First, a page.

Using Preferences, Settings, and Keychains with iCloud - Using the Technologies - Learning iCloud Data Management (2014)

Learning iCloud Data Management (2014)

Part III: Using the Technologies

9. Using Preferences, Settings, and Keychains with iCloud

Both Cocoa and Cocoa Touch provide a user defaults system that you can use to let users configure their app’s behavior. You may have used it on various projects, but in the era of iCloud, user defaults need a bit more thought. You can easily use iCloud to synchronize defaults across devices, and with that possibility, you now have to think about defaults in a multi-device world. For example, a user might be reading or writing a document that is stored in iCloud. In this case it may be a good idea to keep track of the current location in the document so that when the user picks up another device, reading (or writing or viewing or listening) can continue without interruption.

On the other hand, if the user has chosen an arrangement of document windows on a Mac, you may not want to save those as preferences. One reason not to synchronize the arrangement of windows across devices is that on iOS devices, there is only one window visible at a time. Even with multiple Macs, users may not want the arrangement of windows they use on a large-screen monitor to be replicated on a smaller MacBook screen.

This chapter explores user defaults in general as well as how you can work with them in iCloud-enabled apps. It’s worthwhile to note that the general topic is referred to as user defaults. On OS X, these defaults are often managed with System Preferences, and they often are calledpreferences in user-facing materials. On iOS, the Settings app manages what is often the same type of data, and the term settings is often used.

You’ll explore the main components of user defaults, including property lists and the preferences and settings API.

Working with Legacy Preferences and Settings

You can implement user defaults in any way that you want. There is no need to add a pane to System Preferences on OS X and no need to use Settings on iOS. You can write them out in your own format in a file that your app maintains. A surprisingly large number of apps do just this. It’s not recommended, but the practice is prevalent. It is particularly common with legacy systems and systems that were originally written for other platforms where the OS X or iOS version attempts to try to reuse code that might have been written originally for something as long-ago as a VAX.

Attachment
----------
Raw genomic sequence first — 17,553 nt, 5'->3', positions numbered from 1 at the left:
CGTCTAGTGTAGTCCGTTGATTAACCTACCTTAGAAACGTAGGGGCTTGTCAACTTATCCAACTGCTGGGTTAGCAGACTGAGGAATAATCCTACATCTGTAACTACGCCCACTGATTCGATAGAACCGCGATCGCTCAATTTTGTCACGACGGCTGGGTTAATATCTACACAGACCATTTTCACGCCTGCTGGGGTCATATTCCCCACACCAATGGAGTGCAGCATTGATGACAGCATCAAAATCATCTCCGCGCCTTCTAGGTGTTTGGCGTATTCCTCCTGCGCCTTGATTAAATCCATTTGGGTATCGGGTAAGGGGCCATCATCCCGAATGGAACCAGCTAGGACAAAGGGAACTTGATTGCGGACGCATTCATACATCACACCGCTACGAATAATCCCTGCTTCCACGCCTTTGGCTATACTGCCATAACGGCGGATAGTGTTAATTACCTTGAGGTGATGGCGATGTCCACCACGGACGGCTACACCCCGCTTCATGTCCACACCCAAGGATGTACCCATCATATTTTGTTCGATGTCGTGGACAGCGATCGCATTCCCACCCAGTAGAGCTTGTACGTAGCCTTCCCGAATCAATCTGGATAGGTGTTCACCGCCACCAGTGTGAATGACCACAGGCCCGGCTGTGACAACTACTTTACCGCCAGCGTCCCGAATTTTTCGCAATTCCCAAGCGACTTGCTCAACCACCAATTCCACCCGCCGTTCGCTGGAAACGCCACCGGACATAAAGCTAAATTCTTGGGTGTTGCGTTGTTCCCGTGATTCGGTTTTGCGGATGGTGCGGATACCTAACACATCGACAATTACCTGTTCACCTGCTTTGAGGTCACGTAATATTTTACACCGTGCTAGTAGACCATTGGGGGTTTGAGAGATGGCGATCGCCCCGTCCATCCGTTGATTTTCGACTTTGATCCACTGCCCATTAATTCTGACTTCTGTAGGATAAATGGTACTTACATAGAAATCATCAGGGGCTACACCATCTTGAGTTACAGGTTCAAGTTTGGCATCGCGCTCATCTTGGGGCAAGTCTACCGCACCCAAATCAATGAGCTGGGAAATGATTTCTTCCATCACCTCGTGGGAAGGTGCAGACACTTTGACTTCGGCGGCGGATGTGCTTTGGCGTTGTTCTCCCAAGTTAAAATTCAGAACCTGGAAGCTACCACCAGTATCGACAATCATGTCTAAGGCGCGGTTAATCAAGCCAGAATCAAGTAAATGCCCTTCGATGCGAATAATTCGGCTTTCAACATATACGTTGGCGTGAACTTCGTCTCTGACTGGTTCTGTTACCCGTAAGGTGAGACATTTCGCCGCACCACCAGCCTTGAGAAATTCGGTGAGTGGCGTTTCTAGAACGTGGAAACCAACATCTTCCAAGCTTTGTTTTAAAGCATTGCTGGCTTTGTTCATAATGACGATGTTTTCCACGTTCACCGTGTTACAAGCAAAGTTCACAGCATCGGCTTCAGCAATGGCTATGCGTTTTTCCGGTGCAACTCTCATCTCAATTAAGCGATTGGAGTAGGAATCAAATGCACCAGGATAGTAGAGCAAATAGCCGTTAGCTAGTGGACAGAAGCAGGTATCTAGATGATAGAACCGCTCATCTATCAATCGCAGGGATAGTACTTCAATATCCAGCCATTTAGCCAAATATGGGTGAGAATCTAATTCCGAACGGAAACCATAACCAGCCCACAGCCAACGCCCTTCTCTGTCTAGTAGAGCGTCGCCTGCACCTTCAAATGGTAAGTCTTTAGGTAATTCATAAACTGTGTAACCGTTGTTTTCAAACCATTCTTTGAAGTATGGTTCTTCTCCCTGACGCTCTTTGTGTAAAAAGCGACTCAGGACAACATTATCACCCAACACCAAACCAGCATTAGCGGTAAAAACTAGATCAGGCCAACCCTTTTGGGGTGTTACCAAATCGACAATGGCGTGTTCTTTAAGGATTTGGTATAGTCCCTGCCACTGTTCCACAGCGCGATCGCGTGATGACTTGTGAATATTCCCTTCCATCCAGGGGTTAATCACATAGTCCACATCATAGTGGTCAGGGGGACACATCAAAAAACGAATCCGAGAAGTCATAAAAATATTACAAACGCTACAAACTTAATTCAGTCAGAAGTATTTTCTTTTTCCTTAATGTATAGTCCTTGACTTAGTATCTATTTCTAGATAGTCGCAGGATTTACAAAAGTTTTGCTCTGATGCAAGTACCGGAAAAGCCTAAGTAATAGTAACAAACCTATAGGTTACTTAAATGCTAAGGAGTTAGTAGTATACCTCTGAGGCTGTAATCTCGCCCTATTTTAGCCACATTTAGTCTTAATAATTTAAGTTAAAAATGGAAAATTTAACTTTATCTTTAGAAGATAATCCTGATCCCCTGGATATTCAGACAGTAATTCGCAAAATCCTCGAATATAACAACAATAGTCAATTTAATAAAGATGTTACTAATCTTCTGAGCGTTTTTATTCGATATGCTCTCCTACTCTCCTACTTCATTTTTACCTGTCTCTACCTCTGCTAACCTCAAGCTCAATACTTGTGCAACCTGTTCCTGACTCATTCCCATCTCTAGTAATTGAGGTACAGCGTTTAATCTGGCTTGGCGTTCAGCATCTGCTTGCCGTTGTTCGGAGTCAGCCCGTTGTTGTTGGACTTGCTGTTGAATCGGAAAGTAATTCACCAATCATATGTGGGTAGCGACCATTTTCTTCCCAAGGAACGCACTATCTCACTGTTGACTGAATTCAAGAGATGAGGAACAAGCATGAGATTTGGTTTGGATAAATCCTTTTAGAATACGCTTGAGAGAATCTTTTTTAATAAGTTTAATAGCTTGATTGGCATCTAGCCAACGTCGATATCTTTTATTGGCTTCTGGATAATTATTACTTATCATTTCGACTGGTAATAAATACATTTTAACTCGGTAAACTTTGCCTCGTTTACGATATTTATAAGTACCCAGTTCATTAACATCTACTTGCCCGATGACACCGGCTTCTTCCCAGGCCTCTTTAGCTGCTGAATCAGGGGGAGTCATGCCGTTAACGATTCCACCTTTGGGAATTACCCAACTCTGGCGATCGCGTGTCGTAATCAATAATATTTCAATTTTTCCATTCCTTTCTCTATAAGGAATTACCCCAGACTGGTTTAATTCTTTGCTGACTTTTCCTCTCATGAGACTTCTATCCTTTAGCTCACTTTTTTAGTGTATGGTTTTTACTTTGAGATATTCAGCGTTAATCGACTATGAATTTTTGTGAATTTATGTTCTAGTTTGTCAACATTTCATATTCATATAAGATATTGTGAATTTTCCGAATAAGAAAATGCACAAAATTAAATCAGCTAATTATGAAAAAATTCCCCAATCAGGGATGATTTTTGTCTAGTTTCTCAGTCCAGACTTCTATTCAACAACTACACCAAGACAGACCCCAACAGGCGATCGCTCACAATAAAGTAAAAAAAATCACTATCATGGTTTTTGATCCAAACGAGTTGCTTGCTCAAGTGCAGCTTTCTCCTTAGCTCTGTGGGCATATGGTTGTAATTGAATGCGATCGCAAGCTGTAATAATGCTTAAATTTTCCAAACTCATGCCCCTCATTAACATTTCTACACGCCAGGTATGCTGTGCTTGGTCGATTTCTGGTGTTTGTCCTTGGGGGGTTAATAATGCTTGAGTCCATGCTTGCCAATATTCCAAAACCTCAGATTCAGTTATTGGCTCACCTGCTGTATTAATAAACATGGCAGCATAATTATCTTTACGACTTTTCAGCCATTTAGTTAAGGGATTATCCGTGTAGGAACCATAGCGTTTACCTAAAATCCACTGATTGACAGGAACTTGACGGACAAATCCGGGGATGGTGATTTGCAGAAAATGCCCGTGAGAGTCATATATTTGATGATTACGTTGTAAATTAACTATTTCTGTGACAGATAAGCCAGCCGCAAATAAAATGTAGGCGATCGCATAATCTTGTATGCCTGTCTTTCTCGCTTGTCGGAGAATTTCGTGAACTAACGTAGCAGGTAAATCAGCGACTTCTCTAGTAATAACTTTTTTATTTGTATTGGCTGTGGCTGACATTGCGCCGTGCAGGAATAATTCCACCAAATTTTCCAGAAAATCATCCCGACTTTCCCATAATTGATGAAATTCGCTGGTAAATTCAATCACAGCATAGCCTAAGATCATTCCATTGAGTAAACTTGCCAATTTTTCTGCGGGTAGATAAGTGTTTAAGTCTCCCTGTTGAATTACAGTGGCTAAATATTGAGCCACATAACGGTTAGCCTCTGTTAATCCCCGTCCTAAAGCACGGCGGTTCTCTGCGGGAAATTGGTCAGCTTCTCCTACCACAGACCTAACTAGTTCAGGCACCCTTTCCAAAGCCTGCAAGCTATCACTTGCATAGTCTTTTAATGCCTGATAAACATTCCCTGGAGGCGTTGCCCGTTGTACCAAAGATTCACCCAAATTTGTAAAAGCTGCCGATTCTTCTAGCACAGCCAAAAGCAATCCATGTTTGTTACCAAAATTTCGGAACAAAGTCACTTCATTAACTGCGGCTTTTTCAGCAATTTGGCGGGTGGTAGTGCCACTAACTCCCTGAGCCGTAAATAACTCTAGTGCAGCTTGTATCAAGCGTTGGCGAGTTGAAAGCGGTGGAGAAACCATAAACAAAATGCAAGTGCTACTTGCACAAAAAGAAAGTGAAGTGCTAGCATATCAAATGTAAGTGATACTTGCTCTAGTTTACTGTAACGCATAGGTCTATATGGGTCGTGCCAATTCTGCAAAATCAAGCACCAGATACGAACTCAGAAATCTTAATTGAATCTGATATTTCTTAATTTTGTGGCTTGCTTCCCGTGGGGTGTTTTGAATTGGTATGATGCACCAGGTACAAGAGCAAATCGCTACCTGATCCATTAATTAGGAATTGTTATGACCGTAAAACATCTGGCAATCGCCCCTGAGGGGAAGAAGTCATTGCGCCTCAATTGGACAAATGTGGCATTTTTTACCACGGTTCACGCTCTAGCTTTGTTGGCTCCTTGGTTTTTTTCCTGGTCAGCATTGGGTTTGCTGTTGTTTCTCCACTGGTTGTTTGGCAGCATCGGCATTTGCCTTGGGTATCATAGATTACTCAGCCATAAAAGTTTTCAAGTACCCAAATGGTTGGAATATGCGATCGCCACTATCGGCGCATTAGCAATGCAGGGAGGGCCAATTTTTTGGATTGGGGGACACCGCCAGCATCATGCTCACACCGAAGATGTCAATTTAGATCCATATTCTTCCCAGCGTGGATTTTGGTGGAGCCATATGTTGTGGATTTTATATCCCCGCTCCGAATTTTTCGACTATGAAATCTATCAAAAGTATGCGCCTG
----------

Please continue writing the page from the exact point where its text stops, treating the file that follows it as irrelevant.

The heart of the user defaults settings for iOS and OS X is a set of tools and technologies that work efficiently with structured data. There are two basic tools for doing this: property lists and key-value coding (KVC). They often are used together (property lists rely on KVC, for example).

When you start thinking about converting legacy systems that don’t use the Cocoa and Cocoa Touch tools (and standards!) to iCloud synchronization across devices, take the opportunity to seriously consider changing your structure. It may be more work at the beginning, but by the time you add in the cost of maintaining nonstandard code in what is, after all, a fairly complex new technology (iCloud), it may be worth the investment to use System Preferences and Settings.

Using Property Lists

One way or another, property lists are at the heart of preferences and settings in most cases. They are a fast and efficient way of storing limited amounts of structured data in any of the property list classes (NSNumber, NSData, NSDate, NSString, NSArray, and NSDictionary).

Property lists are pervasive in the Cocoa and Cocoa Touch environments. Considering their importance, you may be surprised to learn that there is no such thing as a property list class. The six property list classes just referenced (that is, the six types of objects that can appear in a property list) comprise all of the classes that you need. Most property lists have a root that is a dictionary (sometimes an array). Thus, the class of such a property list is NSDictionary or NSArray rather than a hypothetical (and nonexistent) NSPropertyList class.